|Does a home link on the home page affect page rank?|
generic navigations might affect PR
Yes, I know PR is not that significant anymore, but this is if nothing else an interesting question :)
Considering that the links outbound from a page affect the page rank of the recipient page - what impact is had on having a link "out" from a page - but back to itself?
Most sites have a generic navigation across the entire site - and that often includes a link to the home page, which would then be replicated on the home page itself as well.
So, for example - we have a home page with 9 links to other pages, and one link to the home page, and each receiving page also has 10 links, with one back to the home page...
Pages 1-9 will get 10% of the PR each, and pass 10% of their own PR back home - but does the home page also gain 10% of its own PR as well from its own "self-link"?
In essence, if I remove the home link from the home page - the recipients then get 11% of the PR and their slightly higher PR then boosts the value of the link back home.
So, if google chops up the PR based on the number of links - but then ignores the PR boost from the "self-link", I would benefit from editing the home page to remove the self-link (and other pages with self-links).
If however, google does pass the PR from the self-link back to the same page - then I should keep the links in place as that would be a higher direct bonus.
All the online tools I have seen seem to ignore self-links - is that because they know they are ignored, or presume that they are ignored?
Been discussed several times, and I doubt there is a clear answer since by definition the benefit of the self link has to be fairly weak to that page. Still, self links show as backlinks, and they are very valuable in terms of canonical page and to detect some content thieves. Given the other benefits, I would always self absolute link a main page to itself.
You are nuts, I'd leave it within the server. Anytime you try to play games like that they can come back to haunt you ten times over. Google has been getting hot to this type of stuff for a long time now: <a href="index.html">;)</a>
Put your cursor over the webmasterworld logo on any page including the home page. Look at the bottom bar.
p.s. don't forget the trailing /
I make sure a page never links to itself including the home page just because it makes sense that visitors would not be interested. Is there a seo reason to link the home page to itself?
If you wanna know, just do two sites with the same structure and only with this thing differing, and give them inbounds from the same pages to have exactly the same incoming PR. Wait until toolbar update or a few and see if there's a difference.
I've tested it and the results show that self-links are counted for PR calculation, i.e they are treated as a normal link. Thus adding/removing self-links influences PR distribution.
though i am agree to all but would like to add one more thing here.
Is the style of ,link of home page on different inner pages to HOME page , affect the result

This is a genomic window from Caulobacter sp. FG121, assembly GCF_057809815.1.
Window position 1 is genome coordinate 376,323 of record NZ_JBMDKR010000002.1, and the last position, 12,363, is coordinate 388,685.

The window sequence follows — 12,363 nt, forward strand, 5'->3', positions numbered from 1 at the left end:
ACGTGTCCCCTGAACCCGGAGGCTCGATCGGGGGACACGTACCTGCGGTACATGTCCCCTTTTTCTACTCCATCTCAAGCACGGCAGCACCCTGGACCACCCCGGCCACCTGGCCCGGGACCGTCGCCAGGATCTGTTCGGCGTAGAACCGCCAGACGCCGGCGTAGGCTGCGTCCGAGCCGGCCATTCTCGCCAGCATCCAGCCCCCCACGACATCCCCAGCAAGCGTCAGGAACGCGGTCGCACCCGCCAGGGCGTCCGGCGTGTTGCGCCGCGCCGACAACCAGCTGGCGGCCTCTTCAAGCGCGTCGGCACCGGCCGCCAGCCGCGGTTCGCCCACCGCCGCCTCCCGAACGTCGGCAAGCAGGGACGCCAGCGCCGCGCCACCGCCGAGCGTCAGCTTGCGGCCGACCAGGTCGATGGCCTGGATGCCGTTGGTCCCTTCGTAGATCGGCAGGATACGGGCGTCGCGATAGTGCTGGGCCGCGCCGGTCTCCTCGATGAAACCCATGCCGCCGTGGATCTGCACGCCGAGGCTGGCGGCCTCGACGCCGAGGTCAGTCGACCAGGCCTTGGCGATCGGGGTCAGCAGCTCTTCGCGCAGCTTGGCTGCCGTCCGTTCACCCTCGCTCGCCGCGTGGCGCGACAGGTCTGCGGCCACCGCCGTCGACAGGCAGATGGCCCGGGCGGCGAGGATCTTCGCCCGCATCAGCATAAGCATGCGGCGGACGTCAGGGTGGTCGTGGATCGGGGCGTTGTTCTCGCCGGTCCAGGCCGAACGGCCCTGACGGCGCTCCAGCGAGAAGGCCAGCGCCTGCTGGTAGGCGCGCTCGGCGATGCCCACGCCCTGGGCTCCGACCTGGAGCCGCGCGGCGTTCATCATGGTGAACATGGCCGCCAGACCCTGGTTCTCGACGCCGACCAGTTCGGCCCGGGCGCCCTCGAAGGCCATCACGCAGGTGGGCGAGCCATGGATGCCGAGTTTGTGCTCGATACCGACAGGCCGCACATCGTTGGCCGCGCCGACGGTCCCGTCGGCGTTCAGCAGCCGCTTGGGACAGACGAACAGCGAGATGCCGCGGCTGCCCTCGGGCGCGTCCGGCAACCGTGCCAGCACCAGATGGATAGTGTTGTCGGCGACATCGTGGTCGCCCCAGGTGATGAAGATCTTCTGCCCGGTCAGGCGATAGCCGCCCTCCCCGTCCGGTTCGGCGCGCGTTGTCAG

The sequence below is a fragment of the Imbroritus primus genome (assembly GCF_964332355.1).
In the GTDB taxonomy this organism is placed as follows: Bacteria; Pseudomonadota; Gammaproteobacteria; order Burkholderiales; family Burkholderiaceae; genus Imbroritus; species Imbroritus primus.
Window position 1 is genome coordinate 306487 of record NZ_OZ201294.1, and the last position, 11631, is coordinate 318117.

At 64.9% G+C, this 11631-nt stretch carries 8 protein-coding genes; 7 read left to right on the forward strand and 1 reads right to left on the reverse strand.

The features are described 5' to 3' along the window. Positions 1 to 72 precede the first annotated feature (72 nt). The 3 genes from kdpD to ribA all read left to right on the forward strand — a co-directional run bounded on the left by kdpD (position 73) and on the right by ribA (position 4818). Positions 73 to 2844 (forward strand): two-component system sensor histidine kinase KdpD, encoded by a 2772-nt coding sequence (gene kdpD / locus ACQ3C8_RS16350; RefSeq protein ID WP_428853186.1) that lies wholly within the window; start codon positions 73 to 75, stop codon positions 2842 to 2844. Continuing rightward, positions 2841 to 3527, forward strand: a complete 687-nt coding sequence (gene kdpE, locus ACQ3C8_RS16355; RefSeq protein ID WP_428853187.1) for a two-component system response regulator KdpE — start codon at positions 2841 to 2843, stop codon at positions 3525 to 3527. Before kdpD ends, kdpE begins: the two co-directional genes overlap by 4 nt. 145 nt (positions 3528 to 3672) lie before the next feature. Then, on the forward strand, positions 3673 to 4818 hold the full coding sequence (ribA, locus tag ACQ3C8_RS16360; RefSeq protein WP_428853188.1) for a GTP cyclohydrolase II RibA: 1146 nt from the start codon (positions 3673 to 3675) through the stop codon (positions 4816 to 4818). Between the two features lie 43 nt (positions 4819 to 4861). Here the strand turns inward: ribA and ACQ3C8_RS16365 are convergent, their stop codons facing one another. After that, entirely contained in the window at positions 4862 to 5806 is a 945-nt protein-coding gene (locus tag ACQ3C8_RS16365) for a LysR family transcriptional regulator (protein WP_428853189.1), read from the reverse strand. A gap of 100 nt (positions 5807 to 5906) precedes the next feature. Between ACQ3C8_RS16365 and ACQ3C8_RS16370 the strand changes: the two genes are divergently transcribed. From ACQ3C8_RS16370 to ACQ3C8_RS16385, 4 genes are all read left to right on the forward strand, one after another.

I read on a forum that if we use different -2 anchor text , on different-2 page (5-5 pages )for the home page , then in that case google distinguish them , and shows them differnt blinks on link: operation.
Besides this , How the absolute path and relative path of the home page , on differnt pages affect the blinks of the index(home page or the site )page ,
when we use Link:http://homepage
I'm tempted to try linking my logo on the homepage back to the homepage just to see what happens. I kind of suspect it may make no difference at all.
|I cookie monster|
How about multiple links on the home page back to the home page (or other)? In other words, if there are two links to the same page, does twice the PR get distributed to that page, or does the second link get ignored (and if so, does the # of links on the page get deducted by one so as not to waste passable PR)?
For example, if page A has two links to page B, and one to link to C, and those 3 links are the only outbound links on page A, then which is true:
1) 50% of PR goes to B, and 50% to C
2) 33% of PR goes to B, and 33% to C, and 33% wasted
3) 67% of PR goes to B, and 33% to C
(by "PR goes to", I mean the available PR weight that would be passed to that page)
From the basic theory of PageRank, I would assume #3, but I have never heard of anyone testing this. It would be easy for Google to modify their algorithm, even weighting something between choices #1 and #3, such as 60%/40% in that case.
I've always thought the answer would be 1). I didn't think a page could "vote" for the same page more than once, so multiple links are ignored. Otherwise, wouldn't the PR system be too susceptible to manipulation?
|How about multiple links on the home page back to the home page (or other)? |
I made some tests and they show that multiple links are not counted for PR calculation, i.e. the answer is 1).
The PR benefit of linking a page to itself is likely to be nil or minimal.
There should be no penalty for linking a page to itself since many sites use SSI, etc for navigation and this typically leads to such links.
A sensible search engine should treat internal and external links separately for many reasons. However, I am not aware of any evidence that Google is sensible in this regard.
|The PR benefit of linking a page to itself is likely to be nil or minimal. |
This depends on the linking structure. I have pages where the difference is significant. Of course, for many sites the difference would be almost negligible.
|A sensible search engine should treat internal and external links separately for many reasons. However, I am not aware of any evidence that Google is sensible in this regard. |
PR calculation is (still) purely structure dependent, i.e. there is no difference between internal and external links. However, this doesn't mean that there is no difference in weighting the anchor text of incoming links.